Jaisalmer - The Destination
Set in the midst of the Thar Desert is the honey-hued
city of valour and colour—the city of Jaisalmer.
Founded at the juncture of profitable trade routes,
this once-remote civilization came to be celebrated
for the gallantry of its rulers, and for the aesthetic
beauty brought forward by their palaces and havelis.
Jaisalmer, with its magical legends and the ‘only
living fort’, will leave you spellbound. A fascinating
blend of the old sophisticated charisma and a dash
of the contemporary, this city, with its latticed
stonework, undulating sands, camels that seem to be
straight out of the pages
of the ‘ Arabian
Nights’, its tranquil
waters and serene temples, will leave an eternal
impression on your mind.
A major part of Jaisalmer lies outside the Fort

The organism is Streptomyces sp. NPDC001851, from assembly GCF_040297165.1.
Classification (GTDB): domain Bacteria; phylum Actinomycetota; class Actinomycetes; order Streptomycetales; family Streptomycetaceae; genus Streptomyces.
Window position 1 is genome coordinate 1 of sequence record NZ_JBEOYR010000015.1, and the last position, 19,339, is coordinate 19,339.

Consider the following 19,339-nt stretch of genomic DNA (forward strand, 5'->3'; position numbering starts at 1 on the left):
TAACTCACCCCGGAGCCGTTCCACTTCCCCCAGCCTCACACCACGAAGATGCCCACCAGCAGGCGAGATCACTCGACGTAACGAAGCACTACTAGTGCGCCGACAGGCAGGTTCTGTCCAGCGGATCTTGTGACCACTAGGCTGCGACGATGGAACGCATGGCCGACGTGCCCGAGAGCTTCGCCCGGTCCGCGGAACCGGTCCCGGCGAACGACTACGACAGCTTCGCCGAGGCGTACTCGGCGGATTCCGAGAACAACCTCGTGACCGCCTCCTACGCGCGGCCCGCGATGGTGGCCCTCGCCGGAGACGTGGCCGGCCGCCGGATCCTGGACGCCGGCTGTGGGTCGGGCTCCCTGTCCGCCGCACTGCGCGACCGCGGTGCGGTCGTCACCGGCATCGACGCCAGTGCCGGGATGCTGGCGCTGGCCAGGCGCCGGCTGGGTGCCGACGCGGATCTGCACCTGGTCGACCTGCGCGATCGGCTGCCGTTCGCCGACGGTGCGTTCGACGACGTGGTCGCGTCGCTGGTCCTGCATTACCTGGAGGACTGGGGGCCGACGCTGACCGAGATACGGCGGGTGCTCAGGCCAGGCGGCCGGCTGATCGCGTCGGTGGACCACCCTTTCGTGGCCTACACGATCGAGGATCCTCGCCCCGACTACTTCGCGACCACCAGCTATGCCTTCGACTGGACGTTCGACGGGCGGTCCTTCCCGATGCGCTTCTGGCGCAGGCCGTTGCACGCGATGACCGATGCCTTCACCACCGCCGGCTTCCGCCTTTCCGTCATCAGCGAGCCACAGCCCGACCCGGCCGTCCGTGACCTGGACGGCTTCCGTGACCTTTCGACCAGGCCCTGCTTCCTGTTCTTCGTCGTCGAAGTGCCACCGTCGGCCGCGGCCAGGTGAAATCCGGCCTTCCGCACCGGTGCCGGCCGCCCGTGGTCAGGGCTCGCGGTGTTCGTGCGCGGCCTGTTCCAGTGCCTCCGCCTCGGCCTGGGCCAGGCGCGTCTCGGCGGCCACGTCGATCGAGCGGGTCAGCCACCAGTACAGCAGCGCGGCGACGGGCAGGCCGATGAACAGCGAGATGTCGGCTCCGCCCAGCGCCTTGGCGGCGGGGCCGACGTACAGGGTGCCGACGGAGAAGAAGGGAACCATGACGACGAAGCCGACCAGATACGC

walls and this township is peppered with grand havelis. The main market outside the
walls is the Manak Chowk (Square). You
can access a number of havelis from lanes leading
off from here. Each one bears a distinctive
air, with unique stone-carved facades. Jaisalmer,
its colourful celebrations and festivals, its
enchanting people and art museums—all
this and much more have placed this oasis firmly
on the world tourism map.
| Jaisalmer - Facts at a Glance
||126.27 sq km
| Temperature :
- 34° C (Summers)
14° C - 30° C (Winters)
||October to March
History of Jaisalmer
The Bhatti Rajput chieftain Rawal Jaisal founded the
city of Jaisalmer in AD 1156. The Bhatti Rajputs were
the feudal chiefs who levied taxes on the caravans
crossing their territory. They were said to be Krishna’s
descendants, valiant and most feared of the desert
marauders, perennially locked in territorial skirmishes
with Jodhpur and Bikaner.
The wealth accumulated by the traders, merchants and
the Prince was invested in the construction of havelis and temples that draw so many tourists to this city.
Jaisalmer suffered a further fall in fortune when,
following the partition of the country, trade routes
across the border were sealed. But the two wars with
Pakistan revived its strategic importance once again.
National highways, a railway track, and now an airstrip,
have brought Jaisalmer within easy reach of the people.